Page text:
Fariba and her 22-year old daughter Shaghayegh have been living stateless in Indonesia for seven years – forced out of their home country for practising the Bahai faith. They can never return to Iran, and their situation as refugees in Indonesia is bleak. We can help.
Amir Sahragard who was imprisoned on Manus for 6.5 years met Fari and Shah in Indonesia 2013 on his way to Australia. They were to be on the same boat to Australia but fate separated them. Amir is paying it forward to sponsor and fundraise to bring them to Canada.
Names: Fariba and Shaghayegh
Profile: Iranian mother and daughter living stateless in Indonesia
Advantages: UNHCR certified, strong English, educated humanitarians
Risk: Detainment and death in Iran, detainment and poverty in Indonesia
Fundraiser: $33,000 to sponsor Fariba and Shaghayegh
The opportunity: Private sponsorship to Canada
On the Run
After her husband left her, Fariba did her best to create a happy family life for herself and her two children, her son, and daughter Shaghayegh. The children went to school, the mom pursued a twin career in sales and as a professional swimming instructor. They were a normal family in most respects.
Except one: they practised the Bahai faith – considered a heretical sect in their country. According to national law, citizens are only permitted to be Shia Muslims, and practising any other religion (including Bahai and Christianity) is punishable by death.
When the government found out about their faith, the family had to flee the country for their lives. The first to escape was Fariba's son, who was 16 years old at the time. He travelled to Indonesia then on to Australia by boat in 2011.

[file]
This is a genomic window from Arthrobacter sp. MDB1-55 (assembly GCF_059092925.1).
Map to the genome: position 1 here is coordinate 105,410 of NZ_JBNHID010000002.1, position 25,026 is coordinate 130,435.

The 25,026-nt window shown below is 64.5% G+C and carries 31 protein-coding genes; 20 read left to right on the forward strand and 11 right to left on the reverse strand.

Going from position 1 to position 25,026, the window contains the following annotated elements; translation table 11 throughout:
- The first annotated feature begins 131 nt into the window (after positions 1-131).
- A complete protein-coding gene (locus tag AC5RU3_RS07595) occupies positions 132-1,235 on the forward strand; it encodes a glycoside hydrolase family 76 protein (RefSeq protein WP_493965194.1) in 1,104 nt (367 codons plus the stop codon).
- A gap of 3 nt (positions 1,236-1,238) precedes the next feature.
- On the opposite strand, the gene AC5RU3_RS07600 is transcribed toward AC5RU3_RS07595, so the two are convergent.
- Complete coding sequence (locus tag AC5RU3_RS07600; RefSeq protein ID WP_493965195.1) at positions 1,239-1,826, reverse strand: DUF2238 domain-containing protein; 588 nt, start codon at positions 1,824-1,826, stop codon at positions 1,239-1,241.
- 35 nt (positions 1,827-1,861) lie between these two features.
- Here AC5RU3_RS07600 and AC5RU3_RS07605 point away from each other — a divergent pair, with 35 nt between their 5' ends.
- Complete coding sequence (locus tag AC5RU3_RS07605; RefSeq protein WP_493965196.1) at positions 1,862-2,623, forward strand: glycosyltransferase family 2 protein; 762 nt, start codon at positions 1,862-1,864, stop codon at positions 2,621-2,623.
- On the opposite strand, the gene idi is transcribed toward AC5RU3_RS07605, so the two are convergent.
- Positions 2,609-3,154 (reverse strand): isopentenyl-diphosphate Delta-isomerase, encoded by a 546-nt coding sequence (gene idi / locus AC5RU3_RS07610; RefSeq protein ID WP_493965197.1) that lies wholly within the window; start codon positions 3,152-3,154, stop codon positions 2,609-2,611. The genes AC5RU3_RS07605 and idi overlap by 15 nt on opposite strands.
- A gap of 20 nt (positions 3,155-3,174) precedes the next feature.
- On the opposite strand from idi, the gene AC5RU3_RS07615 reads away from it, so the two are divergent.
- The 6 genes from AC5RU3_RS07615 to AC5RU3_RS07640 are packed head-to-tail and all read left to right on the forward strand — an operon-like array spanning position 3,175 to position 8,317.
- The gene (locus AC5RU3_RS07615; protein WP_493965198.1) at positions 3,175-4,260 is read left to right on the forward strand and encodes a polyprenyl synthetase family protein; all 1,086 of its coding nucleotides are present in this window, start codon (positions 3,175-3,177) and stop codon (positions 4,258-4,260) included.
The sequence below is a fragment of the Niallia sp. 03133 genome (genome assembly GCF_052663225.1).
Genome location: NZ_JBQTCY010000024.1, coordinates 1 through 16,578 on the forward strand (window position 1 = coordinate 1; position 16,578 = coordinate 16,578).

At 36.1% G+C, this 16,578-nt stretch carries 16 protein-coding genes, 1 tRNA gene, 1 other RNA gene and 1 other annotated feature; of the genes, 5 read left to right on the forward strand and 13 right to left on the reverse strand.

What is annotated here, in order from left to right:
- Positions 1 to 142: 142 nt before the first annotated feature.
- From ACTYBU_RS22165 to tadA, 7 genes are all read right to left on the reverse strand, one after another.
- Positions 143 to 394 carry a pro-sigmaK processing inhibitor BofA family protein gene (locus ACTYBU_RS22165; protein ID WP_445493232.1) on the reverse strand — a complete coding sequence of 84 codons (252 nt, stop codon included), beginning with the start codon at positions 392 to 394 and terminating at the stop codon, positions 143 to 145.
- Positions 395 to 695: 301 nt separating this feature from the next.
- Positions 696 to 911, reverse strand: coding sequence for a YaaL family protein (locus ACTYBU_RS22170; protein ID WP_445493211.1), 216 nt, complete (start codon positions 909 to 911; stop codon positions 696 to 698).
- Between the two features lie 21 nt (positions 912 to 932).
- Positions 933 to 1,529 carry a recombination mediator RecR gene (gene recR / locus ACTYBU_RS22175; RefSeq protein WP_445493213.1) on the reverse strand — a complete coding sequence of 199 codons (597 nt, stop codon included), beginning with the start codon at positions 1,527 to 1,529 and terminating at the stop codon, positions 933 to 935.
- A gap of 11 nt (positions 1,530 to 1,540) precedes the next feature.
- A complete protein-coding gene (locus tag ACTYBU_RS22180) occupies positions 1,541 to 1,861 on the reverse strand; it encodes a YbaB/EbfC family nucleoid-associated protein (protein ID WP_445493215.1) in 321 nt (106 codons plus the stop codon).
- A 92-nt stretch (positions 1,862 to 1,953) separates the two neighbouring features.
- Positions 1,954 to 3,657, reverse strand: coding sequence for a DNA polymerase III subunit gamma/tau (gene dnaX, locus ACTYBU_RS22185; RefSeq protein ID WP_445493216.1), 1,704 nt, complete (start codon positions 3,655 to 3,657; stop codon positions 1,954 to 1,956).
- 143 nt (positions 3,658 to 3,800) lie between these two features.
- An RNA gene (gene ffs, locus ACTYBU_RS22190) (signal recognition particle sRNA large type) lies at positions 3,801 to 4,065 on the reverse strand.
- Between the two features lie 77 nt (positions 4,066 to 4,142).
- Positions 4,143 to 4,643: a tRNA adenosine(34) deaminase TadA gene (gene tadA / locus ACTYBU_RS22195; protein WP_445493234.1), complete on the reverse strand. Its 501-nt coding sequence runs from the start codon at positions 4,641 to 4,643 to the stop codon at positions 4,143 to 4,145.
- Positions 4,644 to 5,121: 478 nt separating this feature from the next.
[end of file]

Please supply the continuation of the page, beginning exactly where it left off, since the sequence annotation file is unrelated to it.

There he was captured and placed in detention, first off shore of Australia, and then in Sydney. He remains in detention today. He misses his mom and sister, and suffers from depression, with no way back or forward.
Fariba and Shaghayegh. then just 14 years old, left the country soon after. They travelled to Indonesia, with the hope of reuniting with Fariba's son and Shah's brother, but that hope was quickly dashed after Australia stopped accepting refugee arrivals by sea.
Since 2013, Fariba and Shaghayegh have been stranded in Indonesia, in a life in limbo.
They are forbidden by law to work, study, drive, marry, travel or to even hold a bank account. Without these basic fundamental rights it is impossible for them to live a normal life.
Staying in Indonesia means a constant struggle to survive, excluded from all aspects of regular life. Going back to Iran means prison, possible torture and death. They are desperate to find a home and live a normal life.
How you can help
They have one hope, and this is it: A group of five Canadians will sponsor their application and support them in making a new life in Canada.
Good news: both women are officially certified as refugees by the UNHCR, which means they qualify for Canada’s private sponsorship program.
We just need the funds to make it happen. The total set by Canadian immigration for two adults (Shaghayegh is 22) is $16,500 each, or $33,000. That amount includes:
12 months of income ($26,400) for:
Food staples: $210
Startup costs: $6,600
Household needs: $600
As soon as this money is collected, it will be held in a secure bank account co-managed by members of the sponsorship team. When Fariba and Shaghayegh arrive, the money will be disbursed under guidelines laid out by the Canadian government.
Fariba is eager to return to work, and to her passion of coaching and mentoring young athletes. Shaghayegh's greatest hope is to continue her education, abruptly cut short when she was 14 years old. She was once an accomplished swimmer, winner of many competitions.
They are both hard working, conscientious women who are highly motivated to succeed in a country – they just need a chance.
Our focus now is to achieve our fundraising goal, in order to take the next step to bring Fariba and her daughter to a safer, more productive life. If you can help financially, please visit our fundraising page
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